Research, common sense, and race experience have shown that leaner athletes tend to be faster. Why? It’s not just gravity.
This article is from Racing Weight, Matt Fitzgerald’s proven weight-management program designed specifically for endurance athletes.
It’s the most obvious reason. We’ve all felt the heaviness that comes with fatigue while running or riding uphill. Swimmers that have to move larger limbs get tired more quickly, too.
Competition for Oxygen
One of the most crucial underpinnings of endurance performance is the ability to deliver oxygen to the working muscles at a high rate. As body-fat levels go down, aerobic capacity goes up, because muscle has less competition from fat tissue for oxygen and fuel.
The primary function of body fat, of course, is insulation. An athlete’s ability to dissipate heat is an important performance factor in all forms of long-distance racing. While this ability is partly a function of the ratio of body surface area to body volume, this ratio is smaller in bigger athletes. So excess body fat impedes heat dissipation. It’s easier to stay cool on a long ride on a hot summer day if you’re very lean.
Fat-Burning vs. Carb-Burning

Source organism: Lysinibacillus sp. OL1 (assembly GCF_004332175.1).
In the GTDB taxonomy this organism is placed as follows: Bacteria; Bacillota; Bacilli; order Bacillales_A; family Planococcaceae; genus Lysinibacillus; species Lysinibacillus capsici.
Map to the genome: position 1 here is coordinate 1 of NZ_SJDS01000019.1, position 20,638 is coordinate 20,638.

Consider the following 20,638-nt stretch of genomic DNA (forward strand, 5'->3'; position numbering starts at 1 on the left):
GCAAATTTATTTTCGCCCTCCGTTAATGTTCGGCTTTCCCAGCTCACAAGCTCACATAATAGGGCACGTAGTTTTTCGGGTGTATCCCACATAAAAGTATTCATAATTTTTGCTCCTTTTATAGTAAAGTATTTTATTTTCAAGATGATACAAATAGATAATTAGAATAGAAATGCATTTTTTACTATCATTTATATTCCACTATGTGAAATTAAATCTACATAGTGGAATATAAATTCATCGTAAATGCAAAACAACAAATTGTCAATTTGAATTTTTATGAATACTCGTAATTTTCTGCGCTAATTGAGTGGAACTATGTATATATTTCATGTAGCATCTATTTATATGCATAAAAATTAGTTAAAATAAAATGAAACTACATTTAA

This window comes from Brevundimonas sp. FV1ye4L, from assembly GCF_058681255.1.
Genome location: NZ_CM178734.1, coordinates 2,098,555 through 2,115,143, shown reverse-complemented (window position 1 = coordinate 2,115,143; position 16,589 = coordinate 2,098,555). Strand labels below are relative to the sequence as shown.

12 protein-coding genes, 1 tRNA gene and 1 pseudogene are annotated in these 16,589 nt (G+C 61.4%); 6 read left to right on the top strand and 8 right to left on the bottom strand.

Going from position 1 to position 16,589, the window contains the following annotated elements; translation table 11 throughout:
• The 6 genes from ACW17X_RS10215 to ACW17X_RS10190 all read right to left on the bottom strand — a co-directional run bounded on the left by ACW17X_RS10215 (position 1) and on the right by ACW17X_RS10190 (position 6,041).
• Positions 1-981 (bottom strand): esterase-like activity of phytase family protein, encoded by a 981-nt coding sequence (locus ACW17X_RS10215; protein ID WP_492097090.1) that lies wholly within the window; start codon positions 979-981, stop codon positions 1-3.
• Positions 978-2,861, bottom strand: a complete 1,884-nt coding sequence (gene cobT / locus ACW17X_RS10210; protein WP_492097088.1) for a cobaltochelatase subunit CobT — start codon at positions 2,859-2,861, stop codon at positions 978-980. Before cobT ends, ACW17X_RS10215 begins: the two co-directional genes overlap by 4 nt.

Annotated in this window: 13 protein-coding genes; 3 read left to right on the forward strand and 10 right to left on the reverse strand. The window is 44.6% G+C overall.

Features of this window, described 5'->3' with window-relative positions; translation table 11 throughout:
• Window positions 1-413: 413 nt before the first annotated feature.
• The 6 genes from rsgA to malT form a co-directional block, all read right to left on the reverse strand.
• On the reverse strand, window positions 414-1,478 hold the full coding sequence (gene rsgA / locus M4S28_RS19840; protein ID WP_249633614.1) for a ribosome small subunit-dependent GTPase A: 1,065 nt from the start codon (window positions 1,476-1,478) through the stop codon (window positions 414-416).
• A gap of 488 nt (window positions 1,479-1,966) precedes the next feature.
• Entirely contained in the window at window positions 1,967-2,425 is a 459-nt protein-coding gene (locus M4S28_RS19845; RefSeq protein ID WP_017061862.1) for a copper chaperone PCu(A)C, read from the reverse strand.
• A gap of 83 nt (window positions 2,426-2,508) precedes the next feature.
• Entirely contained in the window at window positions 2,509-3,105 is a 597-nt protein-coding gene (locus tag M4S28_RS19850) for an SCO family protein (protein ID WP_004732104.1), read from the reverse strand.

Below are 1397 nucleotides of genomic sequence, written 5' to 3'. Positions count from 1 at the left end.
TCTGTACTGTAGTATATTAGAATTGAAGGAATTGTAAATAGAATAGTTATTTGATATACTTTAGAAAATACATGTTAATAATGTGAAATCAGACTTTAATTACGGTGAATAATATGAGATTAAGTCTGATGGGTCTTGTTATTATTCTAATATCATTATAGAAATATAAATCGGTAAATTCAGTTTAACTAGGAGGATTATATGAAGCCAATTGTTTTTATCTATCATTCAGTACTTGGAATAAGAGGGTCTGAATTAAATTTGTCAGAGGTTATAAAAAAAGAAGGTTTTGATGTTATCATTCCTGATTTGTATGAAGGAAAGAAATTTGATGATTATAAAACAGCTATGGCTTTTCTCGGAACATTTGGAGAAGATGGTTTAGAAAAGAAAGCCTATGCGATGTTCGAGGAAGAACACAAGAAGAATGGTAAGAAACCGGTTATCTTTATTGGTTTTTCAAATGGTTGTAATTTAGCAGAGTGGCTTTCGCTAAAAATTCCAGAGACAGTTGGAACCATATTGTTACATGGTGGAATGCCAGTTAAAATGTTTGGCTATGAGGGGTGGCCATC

Sure, heavier athletes have more mass to move, but body fat isn’t just dead weight. Fat is a metabolically active organ that affects exercise metabolism in important ways that are not yet fully understood. One thing we do know is that athletes with larger amounts of body fat burn less fat and more carbohydrate at lower exercise intensities. Since the body burns carbs during racing but can only store small amounts of carbs, less lean athletes will burn through their valuable carb stores before leaner athletes.
Lighter cyclists can accelerate more efficiently. Good criterium riders are often smaller riders who can match surges in the race more quickly than others.
Swimmers with heavier limbs have to use more energy to move their arms and legs.
But small athletes are often at an advantage on flat courses. Why? Inertia and hydrodynamics.
In swimming, the fastest athletes tend to be tall and rangy instead of broad. Their narrower bodies present less frontal area in the water, making them more hydrodynamic.
But Get This…
Excess fat hurts performance, but excess muscle is in fact even more detrimental because it is far more dense, which is why we’re as unlikely to see a muscle-bound Tour de France winner as an obese one.
But what constitutes excess muscle is very different from what constitutes excess body fat since muscle is the engine of movement whereas body fat makes no contribution to endurance performance beyond providing energy for low-intensity exercise. Even the skinniest runner carries enough body fat to fuel 24 hours of continuous exercise.
Too Much Fat Is Bad for Athletes in Many Ways
Not only are top-level athletes quite lean, but also body composition is an excellent predictor of performance at all levels of endurance sports.